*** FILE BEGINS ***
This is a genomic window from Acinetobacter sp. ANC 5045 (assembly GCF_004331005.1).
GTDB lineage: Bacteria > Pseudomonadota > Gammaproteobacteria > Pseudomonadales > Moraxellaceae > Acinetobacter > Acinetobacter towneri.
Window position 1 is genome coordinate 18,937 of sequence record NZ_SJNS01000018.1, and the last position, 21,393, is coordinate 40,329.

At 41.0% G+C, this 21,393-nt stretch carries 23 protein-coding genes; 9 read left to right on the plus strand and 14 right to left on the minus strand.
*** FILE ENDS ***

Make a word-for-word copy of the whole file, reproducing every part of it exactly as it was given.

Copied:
This is a genomic window from Acinetobacter sp. ANC 5045 (assembly GCF_004331005.1).
GTDB lineage: Bacteria > Pseudomonadota > Gammaproteobacteria > Pseudomonadales > Moraxellaceae > Acinetobacter > Acinetobacter towneri.
Window position 1 is genome coordinate 18,937 of sequence record NZ_SJNS01000018.1, and the last position, 21,393, is coordinate 40,329.

At 41.0% G+C, this 21,393-nt stretch carries 23 protein-coding genes; 9 read left to right on the plus strand and 14 right to left on the minus strand.